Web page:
Kristen Millares Young’s debut novel, Subduction, focuses on the journey of Claudia, a Mexican-American anthropologist running from her life in Seattle where her husband left her for her sister. Claudia’s need to escape and her anthropological research take her back to the Makah Reservation at Neah Bay on the Olympic Peninsula where she reconnects with Maggie and meets Maggie’s son, Peter, who has returned to care for his mother. As an anthropologist, Claudia sees her role as someone whose job it is to record as much information and as many stories from the Makah culture as she can, but she is acutely and consistently aware of her outsider status and the inherent flaws in her field of research. She is an outsider, an interloper, who is not to be fully trusted, but she is also a catalyst for the telling of stories and more importantly for the convergence of stories that emerge from Peter’s family, community and culture.
The book’s title is an apt place from which to begin thinking about the intertwining narratives of all of the characters in all of their complexities. The story takes place along the Cascadian Subduction Zone, where there is a convergence of tectonic plates. These active, moving plates cause earthquakes and facilitate volcanic activity. This is relevant because in the background of the novel there is a reoccurring, yet somewhat murky retelling of an earthquake and tsunami that unleashed their destructive forces on the indigenous coastal communities hundreds of years ago. So much of the novel is about the recovery of memories, of stories, and of culture, and much like the tectonic plates, when Claudia and Peter meet, there is a seismic rupture in the social and cultural fabric of the community. Things shake loose, and difficult stories emerge and converge where violence and beauty simultaneously occur.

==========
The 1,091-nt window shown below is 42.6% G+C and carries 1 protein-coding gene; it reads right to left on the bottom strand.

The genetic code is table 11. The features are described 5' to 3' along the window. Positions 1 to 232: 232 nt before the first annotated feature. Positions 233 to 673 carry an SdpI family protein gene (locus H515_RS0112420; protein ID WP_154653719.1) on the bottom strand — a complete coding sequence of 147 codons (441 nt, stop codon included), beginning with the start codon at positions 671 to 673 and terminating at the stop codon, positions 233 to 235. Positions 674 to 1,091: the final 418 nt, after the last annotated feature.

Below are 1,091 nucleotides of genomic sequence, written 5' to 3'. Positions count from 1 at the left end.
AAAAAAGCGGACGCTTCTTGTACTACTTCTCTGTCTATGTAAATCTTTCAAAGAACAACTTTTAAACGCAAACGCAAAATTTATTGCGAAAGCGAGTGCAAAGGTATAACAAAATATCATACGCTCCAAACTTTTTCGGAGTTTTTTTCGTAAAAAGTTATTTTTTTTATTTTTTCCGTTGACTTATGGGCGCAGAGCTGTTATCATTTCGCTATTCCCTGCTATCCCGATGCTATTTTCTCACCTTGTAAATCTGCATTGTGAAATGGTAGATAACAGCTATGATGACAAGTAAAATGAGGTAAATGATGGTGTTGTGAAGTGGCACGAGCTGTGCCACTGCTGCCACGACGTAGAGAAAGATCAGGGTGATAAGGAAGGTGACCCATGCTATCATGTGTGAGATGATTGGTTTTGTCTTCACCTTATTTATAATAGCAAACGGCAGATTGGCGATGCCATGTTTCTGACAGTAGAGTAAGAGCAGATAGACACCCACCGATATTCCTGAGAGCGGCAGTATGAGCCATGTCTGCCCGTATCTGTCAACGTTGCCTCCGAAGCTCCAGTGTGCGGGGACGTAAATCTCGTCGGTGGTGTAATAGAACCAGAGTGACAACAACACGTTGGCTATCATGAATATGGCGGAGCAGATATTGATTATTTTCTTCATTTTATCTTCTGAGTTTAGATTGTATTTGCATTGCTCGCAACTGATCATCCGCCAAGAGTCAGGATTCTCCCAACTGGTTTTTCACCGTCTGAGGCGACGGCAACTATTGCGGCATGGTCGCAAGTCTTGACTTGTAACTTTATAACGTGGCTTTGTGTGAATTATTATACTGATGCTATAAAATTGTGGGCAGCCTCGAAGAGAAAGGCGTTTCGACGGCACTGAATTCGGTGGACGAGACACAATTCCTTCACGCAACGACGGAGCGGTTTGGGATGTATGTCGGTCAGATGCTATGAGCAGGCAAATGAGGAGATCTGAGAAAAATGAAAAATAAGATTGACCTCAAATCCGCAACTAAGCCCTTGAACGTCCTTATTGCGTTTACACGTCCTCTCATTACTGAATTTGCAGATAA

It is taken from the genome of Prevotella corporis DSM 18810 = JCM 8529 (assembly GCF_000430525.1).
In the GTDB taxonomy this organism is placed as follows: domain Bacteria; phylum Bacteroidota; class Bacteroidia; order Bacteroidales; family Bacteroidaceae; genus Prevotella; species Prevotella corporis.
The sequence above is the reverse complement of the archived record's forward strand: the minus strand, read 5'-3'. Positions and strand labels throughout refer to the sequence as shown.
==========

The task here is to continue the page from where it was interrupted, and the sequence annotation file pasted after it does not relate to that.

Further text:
While reading the novel I kept going back to what Mary Louis Pratt likes to call “contact zones.” In her essay “Arts of the Contact Zone” she uses this term “to refer to social spaces where cultures meet, clash, and grapple with each other, often in contexts of highly asymmetrical relations of power, such as colonialism, slavery, or their eventual aftermaths as they are lived out in many parts of the world today.”
Pratt notes “autoethnography, transculturation, critique, collaboration, bilingualism, mediation, parody, denunciation, imaginary dialogue, and vernacular expression” as some of the “literate arts of the contact zone.” And she suggests that “miscomprehension, incomprehension, dead letters, unread masterpieces, absolute heterogeneity of meaning” are some of the “perils of writing in the contact zone.”
I would argue that Young’s novel is a space for readers to see the clashing and grappling of cultures and narratives in all of its messiness and uncomfortableness. In this sense the lack of resolution and completeness in the characters in the novel feels right and offers us a sense of human authenticity. In this way, Young is able to produce a character like Claudia, who is able to critically reflect back on her profession and her role in Peter and Maggie’s world.
Young’s prose feels effortless. It propels and brings into contact the complex stories of Claudia, Peter, Maggie and the Makah. Her attention to the landscape of human emotion and thought holds up a mirror to the power relationships between cultures, genders, and family. And yet I can’t help but ask myself, does Young cross the line in writing this novel, in telling these stories and the stories within the stories? I would venture to say that yes, in a sense she does cross lines, but that is the point reflected in the internalized criticism that the character Claudia carries in herself, and it is the point of Pratt’s contact zone, as it is the point of Young’s subduction zone.
Book page here: Subduction